To paraphrase T.S. Eliot, this is the way United States v. Lee ends, not with a bang, but a waiver. Ok, that may be a little dramatic, but you get the point. On March 7, 2014, CAAF decided the Marine Corps case of United States v. Lee, No. 07-0725/MC, 73 M.J. 166 (CAAFlog case page) (link to slip op.).  In a unanimous decision, the Court held that the Appellant “waived any speedy appellate review claim relating to the post-trial period preceding the rehearing, including any prejudice from the additional time spent on the Texas Public Sex Offender Registry prior to the waiver,” and that “the remaining 141-day period of review between the sentencing portion of Appellant’s rehearing and the convening authority’s action did not amount to a due process violation.” Slip op. at 2.

The granted issue in this case was whether the NMCCA erred in finding no Due Process violation where 2,500 days elapsed between sentencing and removal of Appellant’s name from the Texas Sex Offender Registry. Slip op. at 2. Before reaching the substance of the granted issue, the Court had to determine whether the Appellant waived review of the delay in the granted issue when he pleaded guilty to new charges after his case was overturned by NMCCA. Because CAAF resolves the threshold question of waiver in favor of the Government, they do not reach the main issues presented by the bulk of the delay.

Judge Ryan, writing for the Court, notes that:

We have long recognized the general proposition that a plea of guilty “waives nonjurisdictional errors that occurred in the earlier stages of the proceedings.” Joseph, 11 M.J. at 335; see also United States v. Lopez, 20 C.M.A. 76, 77–78, 42 C.M.R. 268, 269–70 (1970). In Bradley, we reaffirmed this general rule, but observed that R.C.M. 910(a)(2) creates an exception where an accused enters into a conditional guilty plea. 68 M.J. at 281–82. However, because “there is no constitutional right to enter such a plea . . . it follows that compliance with the regulation is the sole means of entering a conditional plea and preservingthe issue on appeal.” Id.

Slip op. at 9-10. The Court observes that there is no indication from the record of trial that a conditional plea was entered. Slip op. at 10. Further, the Court notes that this issue was raised prior to the guilty plea at the trial level, denied, and that there did not appear to be an effort to preserve the issue at the trial level. Id.

The Court then addresses the Appellant’s claim that waiver should not apply where the delay violated his due process rights under the Fifth Amendment saying:

“While the waiver doctrine is not without limits, those limits are narrow and relate to situations in which, on its face, the prosecution may not constitutionally be maintained.” Bradley, 68 M.J. at 282 (citing United States v. Broce, 488 U.S. 563, 574–76 (1989) (double jeopardy); Menna v. New York, 423 U.S. 61, 61–63 (1975) (double jeopardy)). Such limits do not arise where an appellant merely complains of “‘antecedent constitutional violations’” or a “‘deprivation of constitutional rights that occurred prior to the entry of the guilty plea,’” Blackledge v. Perry, 417 U.S. 21, 30 (1974) (citation omitted), rather they apply “where on the face of the record the court had no power to enter the conviction or impose the sentence.” Broce, 488 U.S. at 569…

Slip op. at 11.

The Court also finds that this is not a case that falls in the “narrow limitation for litigated speedy trial motions alleging a violation of Article 10, UCMJ.” Id. The Court states that:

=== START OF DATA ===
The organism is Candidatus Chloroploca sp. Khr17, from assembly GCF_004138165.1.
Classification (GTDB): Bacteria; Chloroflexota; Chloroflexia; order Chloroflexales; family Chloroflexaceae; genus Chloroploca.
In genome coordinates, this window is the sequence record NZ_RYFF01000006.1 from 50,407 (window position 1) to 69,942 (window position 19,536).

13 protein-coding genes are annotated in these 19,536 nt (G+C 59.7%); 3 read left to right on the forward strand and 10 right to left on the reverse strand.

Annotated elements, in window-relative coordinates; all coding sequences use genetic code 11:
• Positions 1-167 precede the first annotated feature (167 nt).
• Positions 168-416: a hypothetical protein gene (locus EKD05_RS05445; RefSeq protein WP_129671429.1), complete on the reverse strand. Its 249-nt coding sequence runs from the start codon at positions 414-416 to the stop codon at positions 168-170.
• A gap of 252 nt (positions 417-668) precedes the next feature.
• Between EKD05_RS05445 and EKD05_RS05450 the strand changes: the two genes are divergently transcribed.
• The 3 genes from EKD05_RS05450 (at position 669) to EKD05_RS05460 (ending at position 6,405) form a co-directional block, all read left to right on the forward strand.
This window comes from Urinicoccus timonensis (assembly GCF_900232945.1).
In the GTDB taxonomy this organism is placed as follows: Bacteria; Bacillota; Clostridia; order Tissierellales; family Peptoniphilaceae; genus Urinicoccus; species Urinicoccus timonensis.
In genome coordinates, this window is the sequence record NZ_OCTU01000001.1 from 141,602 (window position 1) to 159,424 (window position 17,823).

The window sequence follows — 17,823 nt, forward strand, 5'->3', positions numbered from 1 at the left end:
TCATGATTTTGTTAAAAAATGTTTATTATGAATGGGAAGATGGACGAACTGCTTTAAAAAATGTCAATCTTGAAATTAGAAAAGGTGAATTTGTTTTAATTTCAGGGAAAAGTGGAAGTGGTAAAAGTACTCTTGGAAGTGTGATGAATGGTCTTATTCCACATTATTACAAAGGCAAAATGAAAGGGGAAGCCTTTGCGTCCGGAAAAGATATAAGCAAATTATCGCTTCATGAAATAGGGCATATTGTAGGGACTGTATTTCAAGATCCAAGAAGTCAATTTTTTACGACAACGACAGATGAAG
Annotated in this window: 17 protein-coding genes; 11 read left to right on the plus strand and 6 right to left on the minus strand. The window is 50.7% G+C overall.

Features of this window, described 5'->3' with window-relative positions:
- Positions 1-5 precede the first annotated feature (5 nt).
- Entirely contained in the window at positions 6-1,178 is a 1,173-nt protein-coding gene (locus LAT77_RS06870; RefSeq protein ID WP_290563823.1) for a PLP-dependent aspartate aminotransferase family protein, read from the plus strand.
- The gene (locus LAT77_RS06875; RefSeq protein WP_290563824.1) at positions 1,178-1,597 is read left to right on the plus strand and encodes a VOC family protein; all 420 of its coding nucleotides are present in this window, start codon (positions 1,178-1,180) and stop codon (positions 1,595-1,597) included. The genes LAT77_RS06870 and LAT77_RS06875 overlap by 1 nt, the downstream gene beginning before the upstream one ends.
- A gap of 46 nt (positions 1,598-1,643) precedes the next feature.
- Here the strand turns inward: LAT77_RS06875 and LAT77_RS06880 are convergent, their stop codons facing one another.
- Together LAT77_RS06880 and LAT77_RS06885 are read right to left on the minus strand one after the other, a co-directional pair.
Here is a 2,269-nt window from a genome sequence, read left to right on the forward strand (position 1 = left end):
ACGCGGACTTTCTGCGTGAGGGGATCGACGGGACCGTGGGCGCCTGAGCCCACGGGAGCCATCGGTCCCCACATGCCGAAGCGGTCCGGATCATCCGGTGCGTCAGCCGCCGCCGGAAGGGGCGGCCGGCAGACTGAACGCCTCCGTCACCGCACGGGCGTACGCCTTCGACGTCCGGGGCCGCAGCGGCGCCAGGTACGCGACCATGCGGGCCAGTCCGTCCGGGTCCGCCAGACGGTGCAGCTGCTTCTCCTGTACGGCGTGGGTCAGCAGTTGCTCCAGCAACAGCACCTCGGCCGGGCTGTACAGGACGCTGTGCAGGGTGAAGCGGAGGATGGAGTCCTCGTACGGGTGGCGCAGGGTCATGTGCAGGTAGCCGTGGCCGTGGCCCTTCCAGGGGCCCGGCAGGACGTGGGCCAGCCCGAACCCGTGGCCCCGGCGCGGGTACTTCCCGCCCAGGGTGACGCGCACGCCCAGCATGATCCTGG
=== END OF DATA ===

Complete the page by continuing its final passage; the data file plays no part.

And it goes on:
Where an Article 10, UCMJ, motion is litigated at trial, that issue is preserved for appeal despite an unconditional guilty plea. Mizgala, 61 M.J. at 127; Tippit, 65 M.J. at 75. This narrow exception is based on the “‘unique nature of the protections’ set forth in Article 10.” Tippit at 75 (quoting Mizgala, 61 M.J. at 127); see also Mizgala, 61 M.J. at 124. Neither case suggested that the exception to the waiver doctrine was available for motions based on delay in violation of any other rule, statute, or constitutional provision.

Slip op. at 12. The Court concludes their analysis of the waiver issue by saying:

Appellant does not claim that the court-martial lacked jurisdiction over the offenses, did not litigate a motion under Article 10, UCMJ, and at no point has Appellant challenged the “voluntary and intelligent character” of his pleas. See Broce, 488 U.S. at 574. Under the circumstances of this case, Appellant waived review of the appellate delay arising prior to his unconditional guilty pleas.

Slip op. at 12. This leaves the issue of a 141-day delay between the date of the new sentencing and the convening authority’s action. The Court spends all of about half a page applying the Moreno factors to this delay. The Court concludes that because twenty days were attributable to the defense for additional time to submit clemency, the Appellant did not demand speedy review during this period, and his name had been removed from the Texas Sex Offender Registry, there was no violation of his due process rights. Slip op. 13-14.

The primary takeaway from this decision seems to be that if you’re pleading guilty, don’t plan on any appellate review of prior violations of your constitutional rights. If you want to preserve that kind of issue, then you need to enter a conditional guilty plea. Good luck getting that clause into your PTA though. My inclination is that if the Appellant’s counsel in this case had started talking about a conditional plea, it would not have moved negotiations in a positive direction. While this is a bit of a quiet exit for this case, it’s a case that had a profound impact on the way military justice is practiced, particularly in the Marine Corps, and served as a catalyst for some much needed change.

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